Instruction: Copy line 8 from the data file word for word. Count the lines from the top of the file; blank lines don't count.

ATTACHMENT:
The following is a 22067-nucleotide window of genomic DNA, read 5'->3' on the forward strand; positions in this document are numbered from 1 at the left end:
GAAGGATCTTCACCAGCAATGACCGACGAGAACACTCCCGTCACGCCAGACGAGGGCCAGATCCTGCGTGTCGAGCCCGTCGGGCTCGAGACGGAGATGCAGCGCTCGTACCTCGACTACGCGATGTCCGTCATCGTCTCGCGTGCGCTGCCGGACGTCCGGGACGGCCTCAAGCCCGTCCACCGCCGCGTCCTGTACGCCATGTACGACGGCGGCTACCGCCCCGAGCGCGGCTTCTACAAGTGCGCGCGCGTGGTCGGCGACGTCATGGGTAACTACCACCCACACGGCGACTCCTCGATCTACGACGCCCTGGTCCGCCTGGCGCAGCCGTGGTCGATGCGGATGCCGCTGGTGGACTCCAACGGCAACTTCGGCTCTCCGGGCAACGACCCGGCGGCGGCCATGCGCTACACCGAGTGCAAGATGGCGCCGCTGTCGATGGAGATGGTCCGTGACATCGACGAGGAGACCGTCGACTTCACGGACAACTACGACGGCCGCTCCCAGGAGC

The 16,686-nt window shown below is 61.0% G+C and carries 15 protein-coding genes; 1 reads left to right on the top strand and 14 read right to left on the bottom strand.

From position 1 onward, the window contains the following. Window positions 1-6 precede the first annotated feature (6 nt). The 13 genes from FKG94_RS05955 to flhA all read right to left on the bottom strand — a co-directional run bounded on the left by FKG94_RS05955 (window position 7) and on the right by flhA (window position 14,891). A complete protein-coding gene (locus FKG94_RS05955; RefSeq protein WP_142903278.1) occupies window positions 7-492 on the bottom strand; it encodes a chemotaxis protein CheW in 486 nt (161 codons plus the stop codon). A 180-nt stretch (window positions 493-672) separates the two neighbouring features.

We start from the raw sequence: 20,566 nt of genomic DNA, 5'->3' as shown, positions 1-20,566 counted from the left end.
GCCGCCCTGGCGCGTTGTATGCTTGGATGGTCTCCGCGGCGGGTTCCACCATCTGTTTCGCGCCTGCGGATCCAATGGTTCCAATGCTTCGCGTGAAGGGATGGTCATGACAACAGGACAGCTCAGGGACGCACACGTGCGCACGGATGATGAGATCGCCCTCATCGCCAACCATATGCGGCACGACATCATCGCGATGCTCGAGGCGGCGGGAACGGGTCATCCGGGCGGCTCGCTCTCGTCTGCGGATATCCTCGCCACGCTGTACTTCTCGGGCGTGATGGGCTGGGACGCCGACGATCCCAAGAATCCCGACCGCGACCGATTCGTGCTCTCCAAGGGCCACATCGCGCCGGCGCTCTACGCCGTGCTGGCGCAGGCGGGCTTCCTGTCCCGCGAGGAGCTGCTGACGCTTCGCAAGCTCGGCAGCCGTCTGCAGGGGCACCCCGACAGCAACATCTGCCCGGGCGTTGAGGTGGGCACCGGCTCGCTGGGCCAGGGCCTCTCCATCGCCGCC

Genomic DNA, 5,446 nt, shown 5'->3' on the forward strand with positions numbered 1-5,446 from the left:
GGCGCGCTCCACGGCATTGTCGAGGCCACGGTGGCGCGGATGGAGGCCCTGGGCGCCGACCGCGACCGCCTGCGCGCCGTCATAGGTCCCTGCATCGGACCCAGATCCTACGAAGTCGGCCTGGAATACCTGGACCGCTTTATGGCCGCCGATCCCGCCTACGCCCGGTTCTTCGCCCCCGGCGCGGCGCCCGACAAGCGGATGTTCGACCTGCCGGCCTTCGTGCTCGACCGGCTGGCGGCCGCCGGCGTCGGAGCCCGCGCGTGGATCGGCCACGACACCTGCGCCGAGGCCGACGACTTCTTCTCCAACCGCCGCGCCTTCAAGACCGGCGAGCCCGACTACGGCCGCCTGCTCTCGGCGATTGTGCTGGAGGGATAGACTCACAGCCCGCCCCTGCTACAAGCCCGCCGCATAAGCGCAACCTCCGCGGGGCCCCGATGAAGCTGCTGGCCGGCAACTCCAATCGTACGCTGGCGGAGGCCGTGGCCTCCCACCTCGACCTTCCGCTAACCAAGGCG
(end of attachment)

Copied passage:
GGCGCGCTCCACGGCATTGTCGAGGCCACGGTGGCGCGGATGGAGGCCCTGGGCGCCGACCGCGACCGCCTGCGCGCCGTCATAGGTCCCTGCATCGGACCCAGATCCTACGAAGTCGGCCTGGAATACCTGGACCGCTTTATGGCCGCCGATCCCGCCTACGCCCGGTTCTTCGCCCCCGGCGCGGCGCCCGACAAGCGGATGTTCGACCTGCCGGCCTTCGTGCTCGACCGGCTGGCGGCCGCCGGCGTCGGAGCCCGCGCGTGGATCGGCCACGACACCTGCGCCGAGGCCGACGACTTCTTCTCCAACCGCCGCGCCTTCAAGACCGGCGAGCCCGACTACGGCCGCCTGCTCTCGGCGATTGTGCTGGAGGGATAGACTCACAGCCCGCCCCTGCTACAAGCCCGCCGCATAAGCGCAACCTCCGCGGGGCCCCGATGAAGCTGCTGGCCGGCAACTCCAATCGTACGCTGGCGGAGGCCGTGGCCTCCCACCTCGACCTTCCGCTAACCAAGGCG